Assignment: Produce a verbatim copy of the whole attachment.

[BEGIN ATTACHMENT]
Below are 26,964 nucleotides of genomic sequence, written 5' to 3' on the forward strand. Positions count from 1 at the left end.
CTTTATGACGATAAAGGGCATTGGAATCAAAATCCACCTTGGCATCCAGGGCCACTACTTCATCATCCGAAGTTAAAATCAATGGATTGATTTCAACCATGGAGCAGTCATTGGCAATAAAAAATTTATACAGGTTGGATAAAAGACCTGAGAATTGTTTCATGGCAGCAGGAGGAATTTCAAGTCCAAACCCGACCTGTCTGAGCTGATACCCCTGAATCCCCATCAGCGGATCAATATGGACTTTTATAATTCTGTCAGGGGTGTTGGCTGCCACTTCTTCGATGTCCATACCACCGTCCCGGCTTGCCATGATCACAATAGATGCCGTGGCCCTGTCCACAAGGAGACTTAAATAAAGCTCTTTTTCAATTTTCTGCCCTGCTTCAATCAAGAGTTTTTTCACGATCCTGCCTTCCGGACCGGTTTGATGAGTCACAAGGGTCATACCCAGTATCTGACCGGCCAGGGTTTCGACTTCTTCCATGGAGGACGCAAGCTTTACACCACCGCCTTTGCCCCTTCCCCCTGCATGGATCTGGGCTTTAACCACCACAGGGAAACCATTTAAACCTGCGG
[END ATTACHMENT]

Below are 26,964 nucleotides of genomic sequence, written 5' to 3' on the forward strand. Positions count from 1 at the left end.
CTTTATGACGATAAAGGGCATTGGAATCAAAATCCACCTTGGCATCCAGGGCCACTACTTCATCATCCGAAGTTAAAATCAATGGATTGATTTCAACCATGGAGCAGTCATTGGCAATAAAAAATTTATACAGGTTGGATAAAAGACCTGAGAATTGTTTCATGGCAGCAGGAGGAATTTCAAGTCCAAACCCGACCTGTCTGAGCTGATACCCCTGAATCCCCATCAGCGGATCAATATGGACTTTTATAATTCTGTCAGGGGTGTTGGCTGCCACTTCTTCGATGTCCATACCACCGTCCCGGCTTGCCATGATCACAATAGATGCCGTGGCCCTGTCCACAAGGAGACTTAAATAAAGCTCTTTTTCAATTTTCTGCCCTGCTTCAATCAAGAGTTTTTTCACGATCCTGCCTTCCGGACCGGTTTGATGAGTCACAAGGGTCATACCCAGTATCTGACCGGCCAGGGTTTCGACTTCTTCCATGGAGGACGCAAGCTTTACACCACCGCCTTTGCCCCTTCCCCCTGCATGGATCTGGGCTTTAACCACCACAGGGAAACCATTTAAACCTGCGG